There was more than a touch of spring in the air as I walked up Moreton High Street to the White Hart for an early evening pint. Orange, purple and white crocuses were dotted like confetti under the trees by the cobbles, and the daffodils on the grass verges were showing off their newly minted gold to an admiring world.
As I took my usual corner seat with my pint of Hooky, I nodded to an old man sitting up very straight at a nearby table. By his dress and appearance I took him to be an American, and when we exchanged pleasantries his speech confirmed it.
“Are you on holiday?” I asked.
“On vacation, sure. Staying right here in the White Hart.”
He took a sip of his beer, and wrinkled his nose slightly. Not cold enough, I imagined.
“Yessir, we’re back to the States tomorrow.” He laughed. “Unless the Almighty deems differently, of course! Eighty-four’s no age to take anything for granted.”
“Any particular reason why you’ve come to Moreton?”
He took his time replying. “It’s just a place in the Heart of England, I guess. But it’s kinda got a place in my heart too.”
I was intrigued, and looked at him inquiringly. He was ready to talk, as old men often are. He looked at me directly with his bright blue eyes.
“Ever hear of the US Sixth Armored Division, son? The Super Sixth?”
“Yes – they were stationed here during the war, weren’t they?”
“Sure were. In Blockley village. Came over from Kentucky in January Forty four. Getting us trained up for the D Day landings, they said.”
He chuckled. “Though in the end they didn’t use us. Crazy. Probably why ah’m still alive and talking to yo-all today!”
I was intrigued. Nearly all the witnesses to the town’s wartime past were dead now, and firsthand accounts were precious.
“The boys at the RAF airport - RAF Moreton?” I asked. “The bomber squadrons. Did you know them? Is it true Bomber Harris himself came here to plan the destruction of Dresden?”
He thought back over sixty years.
“I don’t know too much about all that. We didn’t really mix with those guys. But yeah, we used to see a few of them in the Wellington pub, down the road here. It’s gone now, I noticed. Apartments, or something.”
He leaned across the table towards my corner and dropped his voice. “They didn’t like us much, I guess. We were after their girls, you see!”
He smiled secretly to himself. His first course had arrived now, but he carried on talking.
“I was only twenny-two, and never bin outta Kentucky till then. And gee, did I have a good time in this town. With one particular lad -i-eee, as it happens.”
“What was her name?” I asked curiously. “Molly,” he said, spooning up his soup. “She was the prettiest lil redhead you ever did see.”
The bar had filled up now, and I had to move closer to his table to hear him. “What happened?”
“Well, she and I got kinda close, if you take my meaning. But the Division got moved on down south that July, ready for the big push. I wrote to her once and she wrote back a coupla times, but after that things got real busy and that was that. I never saw her again.”
He was silent for a moment. “Other towns, other girls….”
I asked him if I could buy him a drink, but he refused. I got up and went over to the bar.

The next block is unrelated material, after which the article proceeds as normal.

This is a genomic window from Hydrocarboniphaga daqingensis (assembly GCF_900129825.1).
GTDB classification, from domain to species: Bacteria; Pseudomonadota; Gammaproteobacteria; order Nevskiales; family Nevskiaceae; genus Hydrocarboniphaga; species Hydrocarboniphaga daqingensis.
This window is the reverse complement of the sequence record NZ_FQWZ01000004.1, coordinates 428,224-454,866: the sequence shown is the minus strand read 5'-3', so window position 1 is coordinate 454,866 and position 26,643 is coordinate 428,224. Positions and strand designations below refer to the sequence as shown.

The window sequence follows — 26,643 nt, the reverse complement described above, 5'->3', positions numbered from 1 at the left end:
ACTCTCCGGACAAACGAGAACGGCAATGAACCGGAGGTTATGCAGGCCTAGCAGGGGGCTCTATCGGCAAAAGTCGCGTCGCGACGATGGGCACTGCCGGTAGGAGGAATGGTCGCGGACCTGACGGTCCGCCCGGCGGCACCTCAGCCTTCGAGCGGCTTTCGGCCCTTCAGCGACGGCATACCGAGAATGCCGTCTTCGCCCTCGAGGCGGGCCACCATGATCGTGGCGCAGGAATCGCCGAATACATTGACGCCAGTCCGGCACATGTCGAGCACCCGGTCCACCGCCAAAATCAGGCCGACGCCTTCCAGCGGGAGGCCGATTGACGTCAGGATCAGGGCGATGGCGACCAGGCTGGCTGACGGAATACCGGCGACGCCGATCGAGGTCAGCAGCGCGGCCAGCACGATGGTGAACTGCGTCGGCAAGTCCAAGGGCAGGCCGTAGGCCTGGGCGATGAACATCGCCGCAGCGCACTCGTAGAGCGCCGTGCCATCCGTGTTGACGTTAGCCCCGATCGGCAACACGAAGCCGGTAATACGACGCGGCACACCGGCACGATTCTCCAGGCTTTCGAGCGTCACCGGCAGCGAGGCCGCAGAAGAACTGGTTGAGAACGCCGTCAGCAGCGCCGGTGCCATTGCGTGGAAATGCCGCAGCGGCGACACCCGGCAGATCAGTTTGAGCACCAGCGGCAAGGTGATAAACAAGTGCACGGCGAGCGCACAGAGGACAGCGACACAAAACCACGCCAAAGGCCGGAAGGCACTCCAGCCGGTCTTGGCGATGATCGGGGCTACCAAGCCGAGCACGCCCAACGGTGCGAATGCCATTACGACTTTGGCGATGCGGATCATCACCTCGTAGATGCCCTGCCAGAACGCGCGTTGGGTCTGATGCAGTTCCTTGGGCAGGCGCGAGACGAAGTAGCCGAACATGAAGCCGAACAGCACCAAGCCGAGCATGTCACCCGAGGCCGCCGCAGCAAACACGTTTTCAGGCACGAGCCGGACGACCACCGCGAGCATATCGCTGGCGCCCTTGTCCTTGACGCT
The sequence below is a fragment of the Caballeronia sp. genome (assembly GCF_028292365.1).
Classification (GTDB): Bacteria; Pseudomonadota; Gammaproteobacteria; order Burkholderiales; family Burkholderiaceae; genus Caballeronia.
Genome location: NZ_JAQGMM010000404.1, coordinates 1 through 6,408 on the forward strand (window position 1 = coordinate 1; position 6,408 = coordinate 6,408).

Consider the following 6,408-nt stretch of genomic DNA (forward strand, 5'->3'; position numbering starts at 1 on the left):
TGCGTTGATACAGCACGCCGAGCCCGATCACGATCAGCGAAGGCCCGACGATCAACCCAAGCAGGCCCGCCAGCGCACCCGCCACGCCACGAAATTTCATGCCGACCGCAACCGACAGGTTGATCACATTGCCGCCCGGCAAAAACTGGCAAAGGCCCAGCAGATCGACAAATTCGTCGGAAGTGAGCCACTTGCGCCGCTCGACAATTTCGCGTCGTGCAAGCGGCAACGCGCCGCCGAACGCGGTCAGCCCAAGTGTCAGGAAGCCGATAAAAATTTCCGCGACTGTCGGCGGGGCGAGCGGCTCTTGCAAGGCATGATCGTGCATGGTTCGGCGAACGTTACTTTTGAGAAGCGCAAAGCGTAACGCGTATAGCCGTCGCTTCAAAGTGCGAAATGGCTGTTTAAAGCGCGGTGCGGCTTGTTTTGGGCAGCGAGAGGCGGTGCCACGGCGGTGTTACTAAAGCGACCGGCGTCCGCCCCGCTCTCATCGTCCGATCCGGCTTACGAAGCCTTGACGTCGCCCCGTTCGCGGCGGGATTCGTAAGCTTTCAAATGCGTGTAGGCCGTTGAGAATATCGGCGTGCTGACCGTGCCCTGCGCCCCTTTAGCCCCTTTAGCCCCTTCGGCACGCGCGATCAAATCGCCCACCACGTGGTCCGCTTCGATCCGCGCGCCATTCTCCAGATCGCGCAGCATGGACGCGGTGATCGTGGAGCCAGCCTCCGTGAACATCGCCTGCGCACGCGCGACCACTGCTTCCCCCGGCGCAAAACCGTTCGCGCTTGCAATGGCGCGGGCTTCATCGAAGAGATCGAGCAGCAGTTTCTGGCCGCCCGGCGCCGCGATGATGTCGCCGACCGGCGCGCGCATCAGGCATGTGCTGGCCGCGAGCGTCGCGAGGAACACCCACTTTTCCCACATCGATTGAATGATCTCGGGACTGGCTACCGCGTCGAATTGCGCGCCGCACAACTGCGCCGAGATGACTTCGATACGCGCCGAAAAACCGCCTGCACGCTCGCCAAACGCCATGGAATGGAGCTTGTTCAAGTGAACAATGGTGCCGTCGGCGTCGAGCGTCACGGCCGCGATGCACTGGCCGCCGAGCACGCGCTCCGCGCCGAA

“Usual, Ginger?” asked the barman. I nodded.
The hotel had obviously decided that as spring was here, they didn’t need to light the logs in the great fireplace, but I wished they had. I was shivering a little. You see, Molly was my grandmother’s name. My father had never known his mother. I knew she had died, but the matter was never discussed in my family. All references to Molly were barred, though my mother had whispered once that she’d been ‘a bad lot.’ It was much later that I learnt Molly had hanged herself a month after my father was born. Her body was found in the barn at Hollybush Farm, with a note pinned to her frock saying she couldn’t go on, the shame was too much to bear… She had asked her sister to look after the baby for her.
When I returned with my pint, the old man had been served with his main course.
“Let me guess,” I said. “You came back to see if you could find her? But now she’s just a little white haired old lady in a nursing home, who can’t remember her own name, let alone yours? Am I right?”
I held my breath, but he just shook his head.
“She was the nicest person I ever met,” he said quietly. “Honest, decent, funny too – my Gawd, how we used to laugh together. And she had legs like Betty Grable’s. Never met anybody like her, before or since.”
He went back to his meal.
“No, I haven’t found her,” he said between mouthfuls, waving his fork in the air for emphasis. “Been here a week now. I’ve asked around everywhere, the records office, the church, the Town Hall. Nothing. It’s like she vanished off the face of the earth. But you know something? She’s still got a place in my heart.”
He stared at his plaice and chips as if he hadn’t seen them before. Then he suddenly let out a t cackle of laughter that made the men at the bar pause their conversation and look round.
“And now I’m having… a plaice in the Hart! Hah! Howdya like that? Kinda neat, huh?”
I finished my beer and said good night. I walked slowly home, the old man’s harsh laughter ringing in my ears. It was very dark, too dark to see the daffodils now. But they must have been still there somewhere.
I retired to the Cotswolds ten years ago after selling the retail business in North Wales which I had built up over forty long years. Fortunately for my sanity most of my time was spent creating advertising copy and promotions, which dramatically increased the business and taught me the power of words. Being a member of the Chippy Writers’ Group encouraged me to attempt a lifelong ambition to write a novel. Recently published, In the Shadow of Hitler is a romance set in the ruins of bombed-out Hamburg in 1946.... more